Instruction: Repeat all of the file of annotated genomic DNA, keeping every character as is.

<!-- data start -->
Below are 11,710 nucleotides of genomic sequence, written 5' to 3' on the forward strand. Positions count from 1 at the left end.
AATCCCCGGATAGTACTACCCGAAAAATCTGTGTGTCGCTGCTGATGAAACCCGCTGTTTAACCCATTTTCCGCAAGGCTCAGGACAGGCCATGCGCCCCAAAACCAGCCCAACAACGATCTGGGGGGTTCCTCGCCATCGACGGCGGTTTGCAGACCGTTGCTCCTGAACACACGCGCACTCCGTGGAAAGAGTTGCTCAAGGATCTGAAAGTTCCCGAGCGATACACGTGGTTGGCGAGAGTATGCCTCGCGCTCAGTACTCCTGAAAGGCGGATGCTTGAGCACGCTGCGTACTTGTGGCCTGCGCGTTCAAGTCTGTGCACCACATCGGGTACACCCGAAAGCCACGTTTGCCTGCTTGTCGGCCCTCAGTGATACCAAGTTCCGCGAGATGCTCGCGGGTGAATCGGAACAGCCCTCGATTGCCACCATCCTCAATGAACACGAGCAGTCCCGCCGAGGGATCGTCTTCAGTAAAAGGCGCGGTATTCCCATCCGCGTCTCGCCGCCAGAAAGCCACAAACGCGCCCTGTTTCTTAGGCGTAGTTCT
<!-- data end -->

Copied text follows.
Below are 11,710 nucleotides of genomic sequence, written 5' to 3' on the forward strand. Positions count from 1 at the left end.
AATCCCCGGATAGTACTACCCGAAAAATCTGTGTGTCGCTGCTGATGAAACCCGCTGTTTAACCCATTTTCCGCAAGGCTCAGGACAGGCCATGCGCCCCAAAACCAGCCCAACAACGATCTGGGGGGTTCCTCGCCATCGACGGCGGTTTGCAGACCGTTGCTCCTGAACACACGCGCACTCCGTGGAAAGAGTTGCTCAAGGATCTGAAAGTTCCCGAGCGATACACGTGGTTGGCGAGAGTATGCCTCGCGCTCAGTACTCCTGAAAGGCGGATGCTTGAGCACGCTGCGTACTTGTGGCCTGCGCGTTCAAGTCTGTGCACCACATCGGGTACACCCGAAAGCCACGTTTGCCTGCTTGTCGGCCCTCAGTGATACCAAGTTCCGCGAGATGCTCGCGGGTGAATCGGAACAGCCCTCGATTGCCACCATCCTCAATGAACACGAGCAGTCCCGCCGAGGGATCGTCTTCAGTAAAAGGCGCGGTATTCCCATCCGCGTCTCGCCGCCAGAAAGCCACAAACGCGCCCTGTTTCTTAGGCGTAGTTCT